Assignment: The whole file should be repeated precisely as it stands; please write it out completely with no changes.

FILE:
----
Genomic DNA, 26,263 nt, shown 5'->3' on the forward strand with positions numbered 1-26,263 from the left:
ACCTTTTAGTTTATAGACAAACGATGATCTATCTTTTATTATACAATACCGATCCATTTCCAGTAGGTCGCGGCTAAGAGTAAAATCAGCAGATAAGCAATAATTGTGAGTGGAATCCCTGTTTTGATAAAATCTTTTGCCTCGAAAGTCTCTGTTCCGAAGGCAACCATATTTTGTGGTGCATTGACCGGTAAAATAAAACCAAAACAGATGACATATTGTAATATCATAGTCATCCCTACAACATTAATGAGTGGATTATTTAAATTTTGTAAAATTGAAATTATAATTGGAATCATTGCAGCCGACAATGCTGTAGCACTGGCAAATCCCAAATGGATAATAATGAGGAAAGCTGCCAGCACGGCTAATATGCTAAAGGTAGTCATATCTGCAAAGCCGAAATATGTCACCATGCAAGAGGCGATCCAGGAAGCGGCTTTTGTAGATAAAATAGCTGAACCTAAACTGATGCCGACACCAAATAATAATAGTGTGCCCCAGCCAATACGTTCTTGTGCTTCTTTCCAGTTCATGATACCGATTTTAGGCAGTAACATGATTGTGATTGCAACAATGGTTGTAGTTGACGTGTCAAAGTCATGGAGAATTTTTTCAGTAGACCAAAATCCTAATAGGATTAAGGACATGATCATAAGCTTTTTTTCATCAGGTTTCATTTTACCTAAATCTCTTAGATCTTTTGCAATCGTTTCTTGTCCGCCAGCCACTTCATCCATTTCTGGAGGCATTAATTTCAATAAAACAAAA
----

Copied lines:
Genomic DNA, 26,263 nt, shown 5'->3' on the forward strand with positions numbered 1-26,263 from the left:
ACCTTTTAGTTTATAGACAAACGATGATCTATCTTTTATTATACAATACCGATCCATTTCCAGTAGGTCGCGGCTAAGAGTAAAATCAGCAGATAAGCAATAATTGTGAGTGGAATCCCTGTTTTGATAAAATCTTTTGCCTCGAAAGTCTCTGTTCCGAAGGCAACCATATTTTGTGGTGCATTGACCGGTAAAATAAAACCAAAACAGATGACATATTGTAATATCATAGTCATCCCTACAACATTAATGAGTGGATTATTTAAATTTTGTAAAATTGAAATTATAATTGGAATCATTGCAGCCGACAATGCTGTAGCACTGGCAAATCCCAAATGGATAATAATGAGGAAAGCTGCCAGCACGGCTAATATGCTAAAGGTAGTCATATCTGCAAAGCCGAAATATGTCACCATGCAAGAGGCGATCCAGGAAGCGGCTTTTGTAGATAAAATAGCTGAACCTAAACTGATGCCGACACCAAATAATAATAGTGTGCCCCAGCCAATACGTTCTTGTGCTTCTTTCCAGTTCATGATACCGATTTTAGGCAGTAACATGATTGTGATTGCAACAATGGTTGTAGTTGACGTGTCAAAGTCATGGAGAATTTTTTCAGTAGACCAAAATCCTAATAGGATTAAGGACATGATCATAAGCTTTTTTTCATCAGGTTTCATTTTACCTAAATCTCTTAGATCTTTTGCAATCGTTTCTTGTCCGCCAGCCACTTCATCCATTTCTGGAGGCATTAATTTCAATAAAACAAAA